Town to buy 2 new dump trucks
GLENVILLE Glenville is getting two new dump trucks and the Public Works Department is revamping its vacation time policy to provide adequate staffing all year round.
The Town Board recently voted to purchase one truck for the Water Department and one truck for the Highway Department. These vehicles replace two trucks that had broken down and were out of service.
Supervisor Chris Koetzle said the town is tapping some money it received from FEMA as reimbursement for cleanup costs associated with tropical storms Irene and Lee. “We promised we would reinvest that in capital improvements or equipment,” he said.
The town will bond $60,000 of the highway truck’s $183,000 cost and pay the rest of the cost with the FEMA funds. The $134,000 water truck will be funded by water and sewer funds.
Glenville’s truck fleet had already lost one vehicle because of mechanical problems, according to Koetzle. The failure of these two other trucks compounded the problem.
“There was no way we could get through a plowing season without them,” he said.
Public Works Commissioner Tom Coppola said both trucks had cracked frames and cannot pass inspection. One of the trucks was 20 years old, and he said it would be ridiculous to try to put money into trying to repair that.
Coppola has not ordered the new trucks yet. Once they arrive, the town’s fleet will be back to full strength with 11 trucks — six that are less than a decade old. However, it will not have a spare vehicle. That could become an issue during snowplowing season if another truck were to break down.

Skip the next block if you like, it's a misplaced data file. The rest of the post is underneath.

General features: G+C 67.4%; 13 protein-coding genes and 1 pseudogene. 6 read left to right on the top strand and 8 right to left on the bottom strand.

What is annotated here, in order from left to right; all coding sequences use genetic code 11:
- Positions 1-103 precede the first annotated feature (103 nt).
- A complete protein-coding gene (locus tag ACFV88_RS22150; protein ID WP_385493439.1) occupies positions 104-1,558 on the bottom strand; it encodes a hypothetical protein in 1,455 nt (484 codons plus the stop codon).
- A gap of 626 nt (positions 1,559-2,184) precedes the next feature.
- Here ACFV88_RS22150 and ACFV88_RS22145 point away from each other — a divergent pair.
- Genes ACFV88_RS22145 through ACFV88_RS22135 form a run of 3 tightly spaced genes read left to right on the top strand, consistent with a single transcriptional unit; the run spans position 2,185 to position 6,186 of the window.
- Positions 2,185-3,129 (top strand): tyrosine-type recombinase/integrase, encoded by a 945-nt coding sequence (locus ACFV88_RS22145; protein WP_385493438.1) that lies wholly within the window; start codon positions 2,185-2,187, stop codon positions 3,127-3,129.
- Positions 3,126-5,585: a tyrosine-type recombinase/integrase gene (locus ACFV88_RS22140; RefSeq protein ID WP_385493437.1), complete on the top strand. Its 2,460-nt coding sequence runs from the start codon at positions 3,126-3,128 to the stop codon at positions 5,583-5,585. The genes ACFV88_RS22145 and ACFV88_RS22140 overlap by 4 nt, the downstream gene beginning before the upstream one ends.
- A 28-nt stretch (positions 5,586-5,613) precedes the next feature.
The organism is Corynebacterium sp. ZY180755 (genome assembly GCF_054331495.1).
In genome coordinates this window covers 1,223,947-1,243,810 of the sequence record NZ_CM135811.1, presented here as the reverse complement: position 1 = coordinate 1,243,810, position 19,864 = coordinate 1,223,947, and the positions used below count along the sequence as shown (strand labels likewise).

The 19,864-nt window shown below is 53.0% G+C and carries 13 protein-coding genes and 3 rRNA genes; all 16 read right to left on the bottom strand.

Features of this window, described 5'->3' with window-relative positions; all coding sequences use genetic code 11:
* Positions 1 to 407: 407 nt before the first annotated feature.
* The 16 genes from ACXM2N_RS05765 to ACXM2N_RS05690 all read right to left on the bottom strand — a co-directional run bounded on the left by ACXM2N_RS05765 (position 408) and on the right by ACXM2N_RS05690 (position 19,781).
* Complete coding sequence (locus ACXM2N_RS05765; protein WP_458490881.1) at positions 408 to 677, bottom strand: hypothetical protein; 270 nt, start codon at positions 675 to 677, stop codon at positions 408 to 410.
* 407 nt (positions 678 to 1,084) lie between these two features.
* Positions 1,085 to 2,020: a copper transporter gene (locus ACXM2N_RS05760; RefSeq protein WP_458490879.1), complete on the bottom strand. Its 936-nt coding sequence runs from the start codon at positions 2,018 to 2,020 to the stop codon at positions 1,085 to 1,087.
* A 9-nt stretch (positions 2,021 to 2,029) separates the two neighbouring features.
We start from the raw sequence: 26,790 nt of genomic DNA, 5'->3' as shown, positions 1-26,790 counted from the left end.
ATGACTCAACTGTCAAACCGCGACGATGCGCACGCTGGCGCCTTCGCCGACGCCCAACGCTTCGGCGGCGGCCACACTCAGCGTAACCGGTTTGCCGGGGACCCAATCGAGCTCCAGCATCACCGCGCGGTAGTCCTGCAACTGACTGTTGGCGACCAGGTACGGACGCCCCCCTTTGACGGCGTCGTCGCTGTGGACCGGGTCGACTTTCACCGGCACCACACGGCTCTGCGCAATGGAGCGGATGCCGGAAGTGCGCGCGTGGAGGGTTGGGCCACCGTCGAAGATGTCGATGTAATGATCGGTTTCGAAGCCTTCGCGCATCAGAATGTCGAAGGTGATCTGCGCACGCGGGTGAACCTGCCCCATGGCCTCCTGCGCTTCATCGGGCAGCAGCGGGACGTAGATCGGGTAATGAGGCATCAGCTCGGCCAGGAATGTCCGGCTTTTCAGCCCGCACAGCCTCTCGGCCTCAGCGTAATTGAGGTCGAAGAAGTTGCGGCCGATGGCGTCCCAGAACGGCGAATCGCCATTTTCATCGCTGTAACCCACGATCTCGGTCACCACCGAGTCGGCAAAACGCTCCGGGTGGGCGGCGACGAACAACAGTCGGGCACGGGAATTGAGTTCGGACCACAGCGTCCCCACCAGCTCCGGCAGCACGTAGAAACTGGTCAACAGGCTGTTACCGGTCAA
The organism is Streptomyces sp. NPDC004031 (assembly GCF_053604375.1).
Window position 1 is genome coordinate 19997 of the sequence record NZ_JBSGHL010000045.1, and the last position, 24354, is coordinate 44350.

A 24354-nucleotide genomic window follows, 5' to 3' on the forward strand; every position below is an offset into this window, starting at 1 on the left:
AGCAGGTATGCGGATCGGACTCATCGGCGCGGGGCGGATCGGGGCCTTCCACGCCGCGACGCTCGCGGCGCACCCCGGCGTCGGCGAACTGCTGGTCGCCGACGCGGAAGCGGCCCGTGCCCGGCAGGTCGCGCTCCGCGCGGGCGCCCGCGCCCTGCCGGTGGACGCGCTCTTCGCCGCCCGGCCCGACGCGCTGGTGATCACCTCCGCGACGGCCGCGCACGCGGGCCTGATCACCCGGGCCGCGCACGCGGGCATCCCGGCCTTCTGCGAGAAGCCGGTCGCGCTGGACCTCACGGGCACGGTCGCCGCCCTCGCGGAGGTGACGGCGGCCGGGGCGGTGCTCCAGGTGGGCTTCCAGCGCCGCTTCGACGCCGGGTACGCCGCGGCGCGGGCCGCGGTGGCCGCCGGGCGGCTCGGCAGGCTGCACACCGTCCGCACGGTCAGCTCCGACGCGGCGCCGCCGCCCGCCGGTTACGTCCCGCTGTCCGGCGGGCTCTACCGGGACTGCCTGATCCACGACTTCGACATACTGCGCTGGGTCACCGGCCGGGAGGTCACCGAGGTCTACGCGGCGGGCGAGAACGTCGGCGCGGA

“It puts the rest of the route 11⁄2 to two hours behind,” he said.
Koetzle said the town was fortunate with last year’s mild winter. He believes the town should not have waited this long to invest in its equipment.
In another move that town officials say will help the Public Works Department, the board approved a memorandum of agreement with the Glenville Highway Department Employees Association to change how vacations are scheduled.
Under the old contract, no more than one employee could take vacation at a time during the wintertime season, which was defined as Nov. 15 to April 1.
As a result, Coppola said, employees — especially senior ones who have the first pick from the schedule — would schedule a lot of their time in the summer.
Under the revised policy, as many as two employees can take winter vacation at once. Some of the long-term employees are into snowmobiling and other cold-weather activities and would like to schedule vacation time in the winter, according to Coppola, and so will take fewer summer days. This will allow more people to be working during the summer.
Koetzle said it became difficult to provide adequate staff for summer tasks such as paving, fixing catch basins and trimming trees.
“There’s no monetary impact. It’s essentially allowing for vacations to be taken throughout the entire year,” Koetzle said.
Coppola said the department will try the new policy for one year and re-evaluate it for 2014.